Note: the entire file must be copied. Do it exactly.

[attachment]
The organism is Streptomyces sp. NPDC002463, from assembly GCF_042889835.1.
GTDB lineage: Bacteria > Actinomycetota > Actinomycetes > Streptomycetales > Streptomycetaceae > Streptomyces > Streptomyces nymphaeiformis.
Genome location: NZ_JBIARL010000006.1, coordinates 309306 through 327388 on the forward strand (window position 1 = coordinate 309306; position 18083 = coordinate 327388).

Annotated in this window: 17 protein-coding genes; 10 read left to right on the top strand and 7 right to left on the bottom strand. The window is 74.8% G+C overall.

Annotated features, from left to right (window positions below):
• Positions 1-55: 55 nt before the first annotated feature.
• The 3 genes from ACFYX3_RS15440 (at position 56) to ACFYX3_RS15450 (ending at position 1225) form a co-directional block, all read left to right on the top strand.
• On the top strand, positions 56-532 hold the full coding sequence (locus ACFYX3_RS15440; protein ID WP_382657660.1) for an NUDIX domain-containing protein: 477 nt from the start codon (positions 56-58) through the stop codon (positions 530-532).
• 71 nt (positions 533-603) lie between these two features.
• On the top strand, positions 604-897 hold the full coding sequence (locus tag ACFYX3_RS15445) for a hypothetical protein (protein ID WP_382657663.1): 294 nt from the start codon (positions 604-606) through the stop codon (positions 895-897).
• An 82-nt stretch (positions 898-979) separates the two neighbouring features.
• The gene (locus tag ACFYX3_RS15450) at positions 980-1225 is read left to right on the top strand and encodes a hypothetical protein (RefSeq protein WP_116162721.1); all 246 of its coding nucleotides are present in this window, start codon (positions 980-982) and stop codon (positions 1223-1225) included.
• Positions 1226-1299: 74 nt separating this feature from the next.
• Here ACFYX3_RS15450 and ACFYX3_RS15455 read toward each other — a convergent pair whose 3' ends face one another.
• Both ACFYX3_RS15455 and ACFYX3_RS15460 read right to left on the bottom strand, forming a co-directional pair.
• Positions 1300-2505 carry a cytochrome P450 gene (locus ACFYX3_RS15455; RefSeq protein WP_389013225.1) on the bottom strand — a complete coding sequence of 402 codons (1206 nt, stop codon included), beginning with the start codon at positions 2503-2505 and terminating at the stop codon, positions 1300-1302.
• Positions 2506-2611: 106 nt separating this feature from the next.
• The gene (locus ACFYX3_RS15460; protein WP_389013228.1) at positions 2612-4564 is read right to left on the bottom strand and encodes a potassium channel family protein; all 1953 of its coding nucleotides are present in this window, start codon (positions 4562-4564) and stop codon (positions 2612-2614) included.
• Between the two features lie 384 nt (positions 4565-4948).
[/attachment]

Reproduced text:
The organism is Streptomyces sp. NPDC002463, from assembly GCF_042889835.1.
GTDB lineage: Bacteria > Actinomycetota > Actinomycetes > Streptomycetales > Streptomycetaceae > Streptomyces > Streptomyces nymphaeiformis.
Genome location: NZ_JBIARL010000006.1, coordinates 309306 through 327388 on the forward strand (window position 1 = coordinate 309306; position 18083 = coordinate 327388).

Annotated in this window: 17 protein-coding genes; 10 read left to right on the top strand and 7 right to left on the bottom strand. The window is 74.8% G+C overall.

Annotated features, from left to right (window positions below):
• Positions 1-55: 55 nt before the first annotated feature.
• The 3 genes from ACFYX3_RS15440 (at position 56) to ACFYX3_RS15450 (ending at position 1225) form a co-directional block, all read left to right on the top strand.
• On the top strand, positions 56-532 hold the full coding sequence (locus ACFYX3_RS15440; protein ID WP_382657660.1) for an NUDIX domain-containing protein: 477 nt from the start codon (positions 56-58) through the stop codon (positions 530-532).
• 71 nt (positions 533-603) lie between these two features.
• On the top strand, positions 604-897 hold the full coding sequence (locus tag ACFYX3_RS15445) for a hypothetical protein (protein ID WP_382657663.1): 294 nt from the start codon (positions 604-606) through the stop codon (positions 895-897).
• An 82-nt stretch (positions 898-979) separates the two neighbouring features.
• The gene (locus tag ACFYX3_RS15450) at positions 980-1225 is read left to right on the top strand and encodes a hypothetical protein (RefSeq protein WP_116162721.1); all 246 of its coding nucleotides are present in this window, start codon (positions 980-982) and stop codon (positions 1223-1225) included.
• Positions 1226-1299: 74 nt separating this feature from the next.
• Here ACFYX3_RS15450 and ACFYX3_RS15455 read toward each other — a convergent pair whose 3' ends face one another.
• Both ACFYX3_RS15455 and ACFYX3_RS15460 read right to left on the bottom strand, forming a co-directional pair.
• Positions 1300-2505 carry a cytochrome P450 gene (locus ACFYX3_RS15455; RefSeq protein WP_389013225.1) on the bottom strand — a complete coding sequence of 402 codons (1206 nt, stop codon included), beginning with the start codon at positions 2503-2505 and terminating at the stop codon, positions 1300-1302.
• Positions 2506-2611: 106 nt separating this feature from the next.
• The gene (locus ACFYX3_RS15460; protein WP_389013228.1) at positions 2612-4564 is read right to left on the bottom strand and encodes a potassium channel family protein; all 1953 of its coding nucleotides are present in this window, start codon (positions 4562-4564) and stop codon (positions 2612-2614) included.
• Between the two features lie 384 nt (positions 4565-4948).